This post is the fourth in a series of creativity-boosting gifts you can give to the kids in your life. For more gift ideas, check out thoughts on unstructured play, space to create, unwrappable presents, and opportunities to create together.
Gift #4 - Books
We all know that books are gateways to the imagination. Whether you are setting up a reading space, searching for books to read together, or just want to find some books that will spark your child’s imagination, books are a great way to journey outside of a child’s daily experience and open their eyes to the world. Here are some titles on our bookshelf, and some reasons why we love them.
- “The Dot” by Peter H. Reynolds: Vashti, our grade-school protagonist, can’t draw - or so she thinks. This book is a reminder that creativity isn’t something you’re born with, so much as it’s something you practice and build.
- “What Do You Do With A Problem?” by Kobi Yamada: By stepping outside of his comfort zone, the protagonist is able to see his persistent problem in a different light.
- “Anything Is Possible” by Giulia Belloni: When a wolf and a sheep team up to create a flying machine, they try and err and try again, and discover just what’s possible through collaboration and perseverance.
- “Beautiful Oops!” by Barney Saltzberg: This book is all about marvelous mistakes, celebrating the opportunities within the unintentional. Full of pop-ups and paper engineering, this book is great for experiential learners.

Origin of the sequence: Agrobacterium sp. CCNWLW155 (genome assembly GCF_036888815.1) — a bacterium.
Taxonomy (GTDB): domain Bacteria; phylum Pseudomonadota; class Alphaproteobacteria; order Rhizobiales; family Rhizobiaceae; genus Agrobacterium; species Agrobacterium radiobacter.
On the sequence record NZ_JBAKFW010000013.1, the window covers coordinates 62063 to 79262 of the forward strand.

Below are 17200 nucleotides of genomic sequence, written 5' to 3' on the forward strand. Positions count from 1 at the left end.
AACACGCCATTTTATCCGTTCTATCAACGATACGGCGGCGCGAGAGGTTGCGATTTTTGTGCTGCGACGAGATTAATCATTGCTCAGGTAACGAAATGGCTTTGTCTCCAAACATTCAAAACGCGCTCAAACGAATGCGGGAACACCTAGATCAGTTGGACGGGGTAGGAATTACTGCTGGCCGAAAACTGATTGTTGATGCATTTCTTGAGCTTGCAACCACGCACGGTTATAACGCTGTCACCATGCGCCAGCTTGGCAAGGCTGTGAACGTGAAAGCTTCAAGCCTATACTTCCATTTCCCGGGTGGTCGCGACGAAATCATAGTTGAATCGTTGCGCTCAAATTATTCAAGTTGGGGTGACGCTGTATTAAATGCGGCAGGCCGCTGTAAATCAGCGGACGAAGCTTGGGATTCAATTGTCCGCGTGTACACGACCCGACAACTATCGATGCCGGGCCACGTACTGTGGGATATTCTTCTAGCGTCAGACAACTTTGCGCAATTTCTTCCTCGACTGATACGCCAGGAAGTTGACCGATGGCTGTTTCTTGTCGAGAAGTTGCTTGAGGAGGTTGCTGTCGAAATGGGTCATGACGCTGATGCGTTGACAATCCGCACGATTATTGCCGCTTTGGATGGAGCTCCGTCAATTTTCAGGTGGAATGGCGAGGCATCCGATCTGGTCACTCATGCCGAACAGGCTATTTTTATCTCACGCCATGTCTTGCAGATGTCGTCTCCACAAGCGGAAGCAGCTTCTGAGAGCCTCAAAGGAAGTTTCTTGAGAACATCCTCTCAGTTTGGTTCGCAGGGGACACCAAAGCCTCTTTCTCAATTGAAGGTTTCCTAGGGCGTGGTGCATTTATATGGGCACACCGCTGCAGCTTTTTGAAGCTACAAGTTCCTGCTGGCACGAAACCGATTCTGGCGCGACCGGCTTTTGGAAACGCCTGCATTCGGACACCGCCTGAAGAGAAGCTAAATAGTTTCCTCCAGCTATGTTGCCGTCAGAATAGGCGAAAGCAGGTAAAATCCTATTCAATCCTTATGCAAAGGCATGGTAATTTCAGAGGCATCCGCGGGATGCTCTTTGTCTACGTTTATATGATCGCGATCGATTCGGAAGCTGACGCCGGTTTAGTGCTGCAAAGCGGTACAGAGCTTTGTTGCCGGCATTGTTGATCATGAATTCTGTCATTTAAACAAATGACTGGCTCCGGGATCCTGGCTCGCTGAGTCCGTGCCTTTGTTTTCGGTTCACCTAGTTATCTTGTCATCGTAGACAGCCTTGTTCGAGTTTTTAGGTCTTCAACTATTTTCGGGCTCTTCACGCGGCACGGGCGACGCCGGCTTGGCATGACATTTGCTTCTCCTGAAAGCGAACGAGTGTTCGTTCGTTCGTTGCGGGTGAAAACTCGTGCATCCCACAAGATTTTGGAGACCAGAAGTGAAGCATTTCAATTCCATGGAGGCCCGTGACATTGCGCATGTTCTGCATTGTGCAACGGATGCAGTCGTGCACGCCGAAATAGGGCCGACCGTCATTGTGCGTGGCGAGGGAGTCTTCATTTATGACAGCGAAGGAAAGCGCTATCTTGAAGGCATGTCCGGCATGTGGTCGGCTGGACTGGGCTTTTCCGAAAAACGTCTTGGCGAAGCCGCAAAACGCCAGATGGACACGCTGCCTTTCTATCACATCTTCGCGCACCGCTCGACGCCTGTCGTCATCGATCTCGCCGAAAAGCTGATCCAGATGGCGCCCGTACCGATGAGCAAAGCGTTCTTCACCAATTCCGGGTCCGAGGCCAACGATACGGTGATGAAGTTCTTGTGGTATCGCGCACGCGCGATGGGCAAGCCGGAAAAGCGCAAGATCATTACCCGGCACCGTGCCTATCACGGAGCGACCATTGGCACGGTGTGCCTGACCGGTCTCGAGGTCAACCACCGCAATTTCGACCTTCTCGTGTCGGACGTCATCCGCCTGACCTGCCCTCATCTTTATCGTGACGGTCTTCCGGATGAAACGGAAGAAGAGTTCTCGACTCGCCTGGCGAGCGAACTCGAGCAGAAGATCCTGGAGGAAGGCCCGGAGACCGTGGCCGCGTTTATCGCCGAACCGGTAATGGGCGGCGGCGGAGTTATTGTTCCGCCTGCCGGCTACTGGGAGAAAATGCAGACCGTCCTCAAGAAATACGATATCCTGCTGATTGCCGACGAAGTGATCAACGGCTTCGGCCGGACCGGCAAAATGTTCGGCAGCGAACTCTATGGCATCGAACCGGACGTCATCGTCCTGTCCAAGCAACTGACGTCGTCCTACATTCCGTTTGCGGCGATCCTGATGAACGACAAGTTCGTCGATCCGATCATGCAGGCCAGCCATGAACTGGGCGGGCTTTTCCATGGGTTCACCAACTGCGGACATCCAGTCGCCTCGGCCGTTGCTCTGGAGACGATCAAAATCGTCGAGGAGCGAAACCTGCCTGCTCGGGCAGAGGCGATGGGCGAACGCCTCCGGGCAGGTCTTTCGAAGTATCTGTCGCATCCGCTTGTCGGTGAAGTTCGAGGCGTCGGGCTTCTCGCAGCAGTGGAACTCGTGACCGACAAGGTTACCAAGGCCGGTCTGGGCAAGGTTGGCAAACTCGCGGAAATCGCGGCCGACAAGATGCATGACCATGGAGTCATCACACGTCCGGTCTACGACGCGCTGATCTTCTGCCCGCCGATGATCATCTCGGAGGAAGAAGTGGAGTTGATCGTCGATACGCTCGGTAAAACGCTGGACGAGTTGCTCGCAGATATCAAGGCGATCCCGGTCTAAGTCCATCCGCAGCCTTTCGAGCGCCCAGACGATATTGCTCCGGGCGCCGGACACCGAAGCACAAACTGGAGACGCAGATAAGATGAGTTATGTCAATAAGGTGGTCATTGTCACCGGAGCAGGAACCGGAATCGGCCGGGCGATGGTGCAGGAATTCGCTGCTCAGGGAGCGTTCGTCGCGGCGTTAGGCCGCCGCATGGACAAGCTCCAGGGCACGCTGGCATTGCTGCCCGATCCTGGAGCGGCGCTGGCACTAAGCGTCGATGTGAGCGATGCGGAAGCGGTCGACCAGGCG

- “Chalk” by Bill Thompson: This book is great for practicing being visionary - it has no words. With vivid, imaginative illustrations as your guide, write your own words for a story about creativity and problem-solving.
- “Rosie Revere, Engineer” by Andrea Beaty: Seven-year-old Rosie loves engineering, but is afraid people will laugh at her contraptions. To help her great-great-aunt realize a dream, Rosie must reject fear as a constraint as she designs something marvelous.
- “Wilma Unlimited” by Kathleen Krull: In this true story, Kathleen Krull shows how Olympian Wilma Rudolph rejected the future she was offered and became the fastest woman on earth.
- “Harold and the Purple Crayon” by Crockett Johnson: Originally published in 1955, Harold and his imaginative moonlit walk have inspired generations to envision and create a better world.
- “The Boy Who Harnessed the Wind” by William Kamkwamba and Bryan Mealer: The true story follows 14-year-old William Kamkwamba and his mission to change his world by bringing a new form of electricity to his Malawi village.
- “The Most Magnificent Thing” by Ashley Spires: Inventing isn’t always easy. When a young innovator with a big idea fails again and again, she gets so mad that she quits - almost.
- Reading List: 14 Books That Connect Students with Valuable Scientists' Struggles from KQED's MindShift.
Want more inspiration? Check out Galileo’s Innovator's Bookshelf on Pinterest.
Hope Adams is a Galileo Area Director in Orange County, CA. When she’s not encouraging young innovators - including her two kids - she loves expressing her own creativity through cooking, photography, and drawing.